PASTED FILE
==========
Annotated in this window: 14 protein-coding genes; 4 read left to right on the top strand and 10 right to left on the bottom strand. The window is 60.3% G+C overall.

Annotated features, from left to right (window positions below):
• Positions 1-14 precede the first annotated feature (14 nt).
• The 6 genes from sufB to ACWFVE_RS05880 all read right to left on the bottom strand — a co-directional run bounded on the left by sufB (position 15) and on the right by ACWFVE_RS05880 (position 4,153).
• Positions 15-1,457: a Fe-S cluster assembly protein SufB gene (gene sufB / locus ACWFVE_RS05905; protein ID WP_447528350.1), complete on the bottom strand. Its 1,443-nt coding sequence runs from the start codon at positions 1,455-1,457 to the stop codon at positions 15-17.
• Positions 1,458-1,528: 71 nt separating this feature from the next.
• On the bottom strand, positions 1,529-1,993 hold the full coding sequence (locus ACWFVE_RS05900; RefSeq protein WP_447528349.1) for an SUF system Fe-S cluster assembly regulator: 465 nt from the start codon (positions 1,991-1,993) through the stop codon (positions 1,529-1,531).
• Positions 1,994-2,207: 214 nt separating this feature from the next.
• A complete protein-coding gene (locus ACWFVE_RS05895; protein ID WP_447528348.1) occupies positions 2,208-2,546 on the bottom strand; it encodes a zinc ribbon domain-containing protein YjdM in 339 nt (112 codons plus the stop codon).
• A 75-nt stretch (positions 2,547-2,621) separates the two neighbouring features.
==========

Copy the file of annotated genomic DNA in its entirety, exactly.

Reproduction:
Annotated in this window: 14 protein-coding genes; 4 read left to right on the top strand and 10 right to left on the bottom strand. The window is 60.3% G+C overall.

Annotated features, from left to right (window positions below):
• Positions 1-14 precede the first annotated feature (14 nt).
• The 6 genes from sufB to ACWFVE_RS05880 all read right to left on the bottom strand — a co-directional run bounded on the left by sufB (position 15) and on the right by ACWFVE_RS05880 (position 4,153).
• Positions 15-1,457: a Fe-S cluster assembly protein SufB gene (gene sufB / locus ACWFVE_RS05905; protein ID WP_447528350.1), complete on the bottom strand. Its 1,443-nt coding sequence runs from the start codon at positions 1,455-1,457 to the stop codon at positions 15-17.
• Positions 1,458-1,528: 71 nt separating this feature from the next.
• On the bottom strand, positions 1,529-1,993 hold the full coding sequence (locus ACWFVE_RS05900; RefSeq protein WP_447528349.1) for an SUF system Fe-S cluster assembly regulator: 465 nt from the start codon (positions 1,991-1,993) through the stop codon (positions 1,529-1,531).
• Positions 1,994-2,207: 214 nt separating this feature from the next.
• A complete protein-coding gene (locus ACWFVE_RS05895; protein ID WP_447528348.1) occupies positions 2,208-2,546 on the bottom strand; it encodes a zinc ribbon domain-containing protein YjdM in 339 nt (112 codons plus the stop codon).
• A 75-nt stretch (positions 2,547-2,621) separates the two neighbouring features.